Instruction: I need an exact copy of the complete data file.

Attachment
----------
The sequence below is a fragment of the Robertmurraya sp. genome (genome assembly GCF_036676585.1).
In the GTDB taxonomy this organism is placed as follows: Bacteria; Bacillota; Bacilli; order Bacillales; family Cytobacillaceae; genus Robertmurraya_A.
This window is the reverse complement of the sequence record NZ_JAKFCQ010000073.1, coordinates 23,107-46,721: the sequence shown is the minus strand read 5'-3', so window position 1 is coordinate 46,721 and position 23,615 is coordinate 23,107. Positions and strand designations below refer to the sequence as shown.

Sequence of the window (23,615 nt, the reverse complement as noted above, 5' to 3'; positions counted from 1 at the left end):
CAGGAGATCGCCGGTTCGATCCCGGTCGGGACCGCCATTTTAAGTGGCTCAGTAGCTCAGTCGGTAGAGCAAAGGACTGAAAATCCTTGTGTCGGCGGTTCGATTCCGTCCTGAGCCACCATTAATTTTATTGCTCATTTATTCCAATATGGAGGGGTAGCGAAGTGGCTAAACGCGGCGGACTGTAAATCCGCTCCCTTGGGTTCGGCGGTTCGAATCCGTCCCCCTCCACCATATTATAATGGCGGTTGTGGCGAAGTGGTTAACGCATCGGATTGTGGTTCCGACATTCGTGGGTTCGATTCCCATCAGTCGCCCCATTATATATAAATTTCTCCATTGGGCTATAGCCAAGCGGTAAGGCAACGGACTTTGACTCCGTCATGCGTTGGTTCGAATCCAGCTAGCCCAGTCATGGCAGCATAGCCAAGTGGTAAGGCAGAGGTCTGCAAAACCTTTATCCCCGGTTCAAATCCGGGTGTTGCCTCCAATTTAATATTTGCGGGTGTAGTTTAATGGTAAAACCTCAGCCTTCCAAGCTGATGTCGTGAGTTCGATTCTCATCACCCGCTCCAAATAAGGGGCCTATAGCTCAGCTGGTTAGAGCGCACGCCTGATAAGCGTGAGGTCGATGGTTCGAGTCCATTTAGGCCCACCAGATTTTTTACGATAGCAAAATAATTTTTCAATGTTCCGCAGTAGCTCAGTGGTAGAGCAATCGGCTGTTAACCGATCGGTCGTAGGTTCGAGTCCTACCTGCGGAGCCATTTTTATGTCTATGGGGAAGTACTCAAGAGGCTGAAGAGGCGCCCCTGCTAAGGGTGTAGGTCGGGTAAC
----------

The sequence below is a fragment of the Robertmurraya sp. genome (genome assembly GCF_036676585.1).
In the GTDB taxonomy this organism is placed as follows: Bacteria; Bacillota; Bacilli; order Bacillales; family Cytobacillaceae; genus Robertmurraya_A.
This window is the reverse complement of the sequence record NZ_JAKFCQ010000073.1, coordinates 23,107-46,721: the sequence shown is the minus strand read 5'-3', so window position 1 is coordinate 46,721 and position 23,615 is coordinate 23,107. Positions and strand designations below refer to the sequence as shown.

Sequence of the window (23,615 nt, the reverse complement as noted above, 5' to 3'; positions counted from 1 at the left end):
CAGGAGATCGCCGGTTCGATCCCGGTCGGGACCGCCATTTTAAGTGGCTCAGTAGCTCAGTCGGTAGAGCAAAGGACTGAAAATCCTTGTGTCGGCGGTTCGATTCCGTCCTGAGCCACCATTAATTTTATTGCTCATTTATTCCAATATGGAGGGGTAGCGAAGTGGCTAAACGCGGCGGACTGTAAATCCGCTCCCTTGGGTTCGGCGGTTCGAATCCGTCCCCCTCCACCATATTATAATGGCGGTTGTGGCGAAGTGGTTAACGCATCGGATTGTGGTTCCGACATTCGTGGGTTCGATTCCCATCAGTCGCCCCATTATATATAAATTTCTCCATTGGGCTATAGCCAAGCGGTAAGGCAACGGACTTTGACTCCGTCATGCGTTGGTTCGAATCCAGCTAGCCCAGTCATGGCAGCATAGCCAAGTGGTAAGGCAGAGGTCTGCAAAACCTTTATCCCCGGTTCAAATCCGGGTGTTGCCTCCAATTTAATATTTGCGGGTGTAGTTTAATGGTAAAACCTCAGCCTTCCAAGCTGATGTCGTGAGTTCGATTCTCATCACCCGCTCCAAATAAGGGGCCTATAGCTCAGCTGGTTAGAGCGCACGCCTGATAAGCGTGAGGTCGATGGTTCGAGTCCATTTAGGCCCACCAGATTTTTTACGATAGCAAAATAATTTTTCAATGTTCCGCAGTAGCTCAGTGGTAGAGCAATCGGCTGTTAACCGATCGGTCGTAGGTTCGAGTCCTACCTGCGGAGCCATTTTTATGTCTATGGGGAAGTACTCAAGAGGCTGAAGAGGCGCCCCTGCTAAGGGTGTAGGTCGGGTAAC